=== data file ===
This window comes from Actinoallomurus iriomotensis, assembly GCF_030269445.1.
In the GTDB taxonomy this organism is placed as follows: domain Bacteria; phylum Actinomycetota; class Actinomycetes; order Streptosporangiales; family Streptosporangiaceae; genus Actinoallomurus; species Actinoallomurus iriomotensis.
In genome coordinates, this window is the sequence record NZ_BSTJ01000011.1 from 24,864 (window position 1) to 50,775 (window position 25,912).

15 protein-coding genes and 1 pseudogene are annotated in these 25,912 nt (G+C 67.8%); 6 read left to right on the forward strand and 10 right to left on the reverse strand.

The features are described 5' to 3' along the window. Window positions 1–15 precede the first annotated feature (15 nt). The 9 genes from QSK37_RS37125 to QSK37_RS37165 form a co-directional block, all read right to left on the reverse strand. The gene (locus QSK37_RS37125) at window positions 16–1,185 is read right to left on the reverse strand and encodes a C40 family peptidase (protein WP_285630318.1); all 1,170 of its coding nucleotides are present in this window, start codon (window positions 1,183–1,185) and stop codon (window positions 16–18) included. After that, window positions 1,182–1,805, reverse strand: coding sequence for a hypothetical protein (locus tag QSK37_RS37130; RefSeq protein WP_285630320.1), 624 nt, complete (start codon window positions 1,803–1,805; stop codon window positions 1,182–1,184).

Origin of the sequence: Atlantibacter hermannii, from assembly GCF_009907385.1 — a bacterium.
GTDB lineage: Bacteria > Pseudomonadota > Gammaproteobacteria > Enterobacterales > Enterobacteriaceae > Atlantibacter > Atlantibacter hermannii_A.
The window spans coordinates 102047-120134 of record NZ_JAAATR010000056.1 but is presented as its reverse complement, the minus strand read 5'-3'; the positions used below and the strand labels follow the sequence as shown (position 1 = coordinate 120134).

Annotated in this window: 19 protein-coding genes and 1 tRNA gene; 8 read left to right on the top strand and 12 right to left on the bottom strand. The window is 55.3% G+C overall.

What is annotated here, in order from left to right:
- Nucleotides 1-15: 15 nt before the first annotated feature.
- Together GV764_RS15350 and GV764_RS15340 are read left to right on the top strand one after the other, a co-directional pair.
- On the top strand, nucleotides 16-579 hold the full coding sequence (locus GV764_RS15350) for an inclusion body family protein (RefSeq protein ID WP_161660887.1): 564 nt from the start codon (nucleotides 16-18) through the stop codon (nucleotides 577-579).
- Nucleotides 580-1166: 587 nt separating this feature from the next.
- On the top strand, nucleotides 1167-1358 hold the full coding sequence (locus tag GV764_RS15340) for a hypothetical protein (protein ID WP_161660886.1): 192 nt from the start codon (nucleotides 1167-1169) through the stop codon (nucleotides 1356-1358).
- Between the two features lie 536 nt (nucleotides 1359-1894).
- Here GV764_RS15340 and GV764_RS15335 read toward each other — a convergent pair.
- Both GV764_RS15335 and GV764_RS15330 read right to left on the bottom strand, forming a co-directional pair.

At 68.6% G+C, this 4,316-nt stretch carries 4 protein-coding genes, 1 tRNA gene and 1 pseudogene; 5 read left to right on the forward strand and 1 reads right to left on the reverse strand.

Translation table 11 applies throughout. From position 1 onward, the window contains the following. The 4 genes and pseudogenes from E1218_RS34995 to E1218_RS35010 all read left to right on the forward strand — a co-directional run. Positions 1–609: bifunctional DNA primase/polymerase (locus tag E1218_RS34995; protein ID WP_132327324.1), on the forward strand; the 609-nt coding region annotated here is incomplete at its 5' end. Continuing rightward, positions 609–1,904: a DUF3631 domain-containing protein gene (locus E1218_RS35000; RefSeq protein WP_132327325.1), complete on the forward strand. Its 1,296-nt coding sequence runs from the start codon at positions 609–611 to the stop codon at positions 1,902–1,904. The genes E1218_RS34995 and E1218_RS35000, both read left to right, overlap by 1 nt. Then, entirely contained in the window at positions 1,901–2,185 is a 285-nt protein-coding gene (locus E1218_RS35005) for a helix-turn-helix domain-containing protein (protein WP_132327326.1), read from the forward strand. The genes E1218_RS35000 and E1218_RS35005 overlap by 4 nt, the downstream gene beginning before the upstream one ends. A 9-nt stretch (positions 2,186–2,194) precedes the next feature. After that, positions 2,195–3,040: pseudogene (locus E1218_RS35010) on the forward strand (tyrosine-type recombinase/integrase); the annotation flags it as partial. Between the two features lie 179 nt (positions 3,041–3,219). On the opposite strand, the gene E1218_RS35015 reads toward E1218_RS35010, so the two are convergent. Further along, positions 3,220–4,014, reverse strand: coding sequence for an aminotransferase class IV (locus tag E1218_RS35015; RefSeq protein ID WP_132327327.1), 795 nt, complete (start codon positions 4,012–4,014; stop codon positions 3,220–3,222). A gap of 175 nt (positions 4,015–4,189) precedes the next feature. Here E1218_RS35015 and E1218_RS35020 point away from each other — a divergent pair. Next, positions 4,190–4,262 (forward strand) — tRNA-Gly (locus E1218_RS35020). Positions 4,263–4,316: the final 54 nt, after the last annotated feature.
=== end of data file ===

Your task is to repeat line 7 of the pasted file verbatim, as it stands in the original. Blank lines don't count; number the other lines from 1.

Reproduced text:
GTDB lineage: Bacteria > Pseudomonadota > Gammaproteobacteria > Enterobacterales > Enterobacteriaceae > Atlantibacter > Atlantibacter hermannii_A.